The programs also help the students get used to the routine of American schools.

“In my past experience it’s not a challenge,” Cressey said. “It’s sort of joyful for kids to have that experience, although it’s definitely something they have to learn. So far they’ve been in a fairly small radius but through the summer programs they’ll have these field experiences. They’ll learn more about the city and the state. What’s the climate like at the ocean? What kinds of animals will you see?”

That will come in handy as the students prepare to enter traditional classrooms in the fall. Most are considered homeless by the district, and through the summer program they’ll get two meals per day.


The district can also help with access to health care, counselors and social services outside of what has been made available at the Expo.

The Maine Center for Disease Control and Prevention on Wednesday released data on the services that agency has provided to the hundreds of asylum seekers who have stayed at the Expo since the influx began on June 9.

Public health nurses have given 341 vaccinations to adults and 601 to children and conducted 312 medical screenings. Therapists have done crisis counseling 85 times with adults and 184 times with children.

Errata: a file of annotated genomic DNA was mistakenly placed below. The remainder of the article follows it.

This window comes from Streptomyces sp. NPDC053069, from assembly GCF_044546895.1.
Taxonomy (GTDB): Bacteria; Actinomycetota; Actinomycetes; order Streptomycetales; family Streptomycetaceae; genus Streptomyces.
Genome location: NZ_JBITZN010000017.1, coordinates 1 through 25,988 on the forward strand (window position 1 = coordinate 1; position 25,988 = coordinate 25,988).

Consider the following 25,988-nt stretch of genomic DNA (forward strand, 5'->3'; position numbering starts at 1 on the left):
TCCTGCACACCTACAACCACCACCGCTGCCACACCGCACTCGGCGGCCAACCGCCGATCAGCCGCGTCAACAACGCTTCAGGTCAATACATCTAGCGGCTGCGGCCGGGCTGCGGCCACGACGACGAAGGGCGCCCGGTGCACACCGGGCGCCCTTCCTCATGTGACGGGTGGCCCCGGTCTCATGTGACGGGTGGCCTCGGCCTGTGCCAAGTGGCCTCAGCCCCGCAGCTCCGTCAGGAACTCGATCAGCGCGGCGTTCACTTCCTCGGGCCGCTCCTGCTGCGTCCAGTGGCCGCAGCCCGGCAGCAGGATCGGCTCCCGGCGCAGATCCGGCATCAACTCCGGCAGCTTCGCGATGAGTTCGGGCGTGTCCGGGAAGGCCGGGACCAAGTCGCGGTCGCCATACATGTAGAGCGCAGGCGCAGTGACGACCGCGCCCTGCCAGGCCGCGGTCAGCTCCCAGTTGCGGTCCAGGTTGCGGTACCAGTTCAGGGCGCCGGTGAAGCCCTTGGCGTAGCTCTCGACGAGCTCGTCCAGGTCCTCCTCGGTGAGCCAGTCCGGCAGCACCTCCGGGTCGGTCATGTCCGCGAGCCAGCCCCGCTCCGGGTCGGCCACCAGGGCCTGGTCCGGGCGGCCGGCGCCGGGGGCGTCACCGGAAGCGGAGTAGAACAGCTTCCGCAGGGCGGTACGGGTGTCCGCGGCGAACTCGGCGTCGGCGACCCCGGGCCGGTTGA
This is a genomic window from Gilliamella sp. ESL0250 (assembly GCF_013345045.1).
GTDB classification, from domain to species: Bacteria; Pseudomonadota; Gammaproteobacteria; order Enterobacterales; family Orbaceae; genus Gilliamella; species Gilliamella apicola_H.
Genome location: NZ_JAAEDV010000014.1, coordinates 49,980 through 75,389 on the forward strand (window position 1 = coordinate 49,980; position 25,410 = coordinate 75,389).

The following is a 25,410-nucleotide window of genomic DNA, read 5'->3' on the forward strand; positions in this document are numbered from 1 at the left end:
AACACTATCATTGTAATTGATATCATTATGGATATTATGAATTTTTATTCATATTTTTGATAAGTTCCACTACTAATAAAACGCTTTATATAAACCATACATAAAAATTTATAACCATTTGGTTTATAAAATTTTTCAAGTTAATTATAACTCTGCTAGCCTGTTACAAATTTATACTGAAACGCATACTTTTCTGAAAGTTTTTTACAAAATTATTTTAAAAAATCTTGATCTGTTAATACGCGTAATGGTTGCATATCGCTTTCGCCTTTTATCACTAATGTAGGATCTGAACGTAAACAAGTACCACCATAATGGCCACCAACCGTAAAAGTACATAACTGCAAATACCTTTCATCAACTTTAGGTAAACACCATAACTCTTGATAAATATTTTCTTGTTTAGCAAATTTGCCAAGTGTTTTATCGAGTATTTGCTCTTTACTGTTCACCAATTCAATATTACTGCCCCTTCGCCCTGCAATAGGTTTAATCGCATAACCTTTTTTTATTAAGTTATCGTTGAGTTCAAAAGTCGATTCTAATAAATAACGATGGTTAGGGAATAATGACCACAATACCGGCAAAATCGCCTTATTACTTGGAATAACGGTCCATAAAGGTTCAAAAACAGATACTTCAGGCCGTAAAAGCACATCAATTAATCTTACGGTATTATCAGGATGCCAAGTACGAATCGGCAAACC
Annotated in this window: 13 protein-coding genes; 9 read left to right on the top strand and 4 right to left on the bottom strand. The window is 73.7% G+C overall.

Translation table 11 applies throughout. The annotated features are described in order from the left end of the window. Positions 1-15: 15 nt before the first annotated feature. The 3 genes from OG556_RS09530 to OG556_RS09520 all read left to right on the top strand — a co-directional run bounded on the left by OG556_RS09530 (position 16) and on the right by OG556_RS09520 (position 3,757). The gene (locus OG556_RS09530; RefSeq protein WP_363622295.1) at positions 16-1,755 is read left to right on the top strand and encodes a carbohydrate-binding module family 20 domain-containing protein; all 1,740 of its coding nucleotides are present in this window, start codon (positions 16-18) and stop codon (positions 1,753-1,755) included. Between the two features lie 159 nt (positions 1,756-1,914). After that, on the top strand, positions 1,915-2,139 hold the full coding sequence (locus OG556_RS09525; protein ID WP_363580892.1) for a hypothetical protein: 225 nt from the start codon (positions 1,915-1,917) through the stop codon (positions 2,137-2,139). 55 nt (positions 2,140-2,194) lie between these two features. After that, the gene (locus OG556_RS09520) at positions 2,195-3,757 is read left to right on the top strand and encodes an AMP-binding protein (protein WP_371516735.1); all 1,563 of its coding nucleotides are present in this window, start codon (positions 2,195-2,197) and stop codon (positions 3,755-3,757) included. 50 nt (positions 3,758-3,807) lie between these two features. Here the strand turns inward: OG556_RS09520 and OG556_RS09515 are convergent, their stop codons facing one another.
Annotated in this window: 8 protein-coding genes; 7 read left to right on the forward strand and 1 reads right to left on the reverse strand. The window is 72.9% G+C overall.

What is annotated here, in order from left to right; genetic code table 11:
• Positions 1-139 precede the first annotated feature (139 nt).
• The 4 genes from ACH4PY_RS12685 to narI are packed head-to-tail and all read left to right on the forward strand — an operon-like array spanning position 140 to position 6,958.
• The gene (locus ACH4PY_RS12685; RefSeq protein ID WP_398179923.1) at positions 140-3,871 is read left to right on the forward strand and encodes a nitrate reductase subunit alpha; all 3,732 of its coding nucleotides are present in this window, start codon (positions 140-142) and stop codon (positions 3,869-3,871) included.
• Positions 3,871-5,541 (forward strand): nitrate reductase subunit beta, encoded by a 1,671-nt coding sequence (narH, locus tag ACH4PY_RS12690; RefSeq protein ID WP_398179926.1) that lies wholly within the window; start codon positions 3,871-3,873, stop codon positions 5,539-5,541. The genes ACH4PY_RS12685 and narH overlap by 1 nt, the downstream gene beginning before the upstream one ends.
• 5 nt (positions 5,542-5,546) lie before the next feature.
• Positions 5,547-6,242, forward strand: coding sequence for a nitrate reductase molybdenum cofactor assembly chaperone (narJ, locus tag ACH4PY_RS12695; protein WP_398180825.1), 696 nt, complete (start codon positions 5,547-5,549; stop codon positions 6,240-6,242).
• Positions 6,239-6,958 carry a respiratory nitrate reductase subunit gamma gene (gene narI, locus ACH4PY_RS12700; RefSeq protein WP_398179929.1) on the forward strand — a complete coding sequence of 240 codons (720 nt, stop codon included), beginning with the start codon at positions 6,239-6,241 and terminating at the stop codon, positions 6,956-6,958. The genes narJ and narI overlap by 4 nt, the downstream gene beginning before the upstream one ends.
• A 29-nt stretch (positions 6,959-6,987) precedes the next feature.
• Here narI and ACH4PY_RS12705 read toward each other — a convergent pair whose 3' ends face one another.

Also, the public health agency has given out 72 portable cribs, and distributed bottles, infant formula and diapers paid for with federal funds.

Getting students into the school system early is helpful for educators as they seek to understand the situations their pupils are coming from.

“There’s a lot of grief and a lot of trauma,” Dorval said. “Obviously the kids are deeply traumatized and now they’re expected to sit in a classroom and attend (school) in a language they don’t understand.”


The asylum seekers, such as Pedro and his family, have spent months traveling to flee problems and persecution in their home countries.

Pedro did not want to share publicly the reasons he left Angola, other than to say he feared for his safety. He said he was grateful to be in the United States with his wife, daughter and 3-year-old son.

“We hope Portland will receive us. We need to make a new life in Portland,” Pedro said in English that he said he acquired from reading books and listening to American music.

His daughter, who will be in kindergarten, likes drawing, music and dance. Pedro said she was a fast learner at her school in Angola and he hopes to be involved in her school here. At home, he said, he used to call the teachers and set up appointments to talk with them and he wanted to know if he could do the same in Portland.

“Yes,” Dorval told him. “You can talk to the school anytime.”

As the intake appointment wrapped up Friday, she asked what language the school should send calendars home in.


He said to send one in Portuguese and one in English.

“I need one for me, to practice,” Pedro said. A few minutes later he was out the door and on the way to his own English language class.

Rachel Ohm — 207-791-6388

Twitter: @rachel_ohm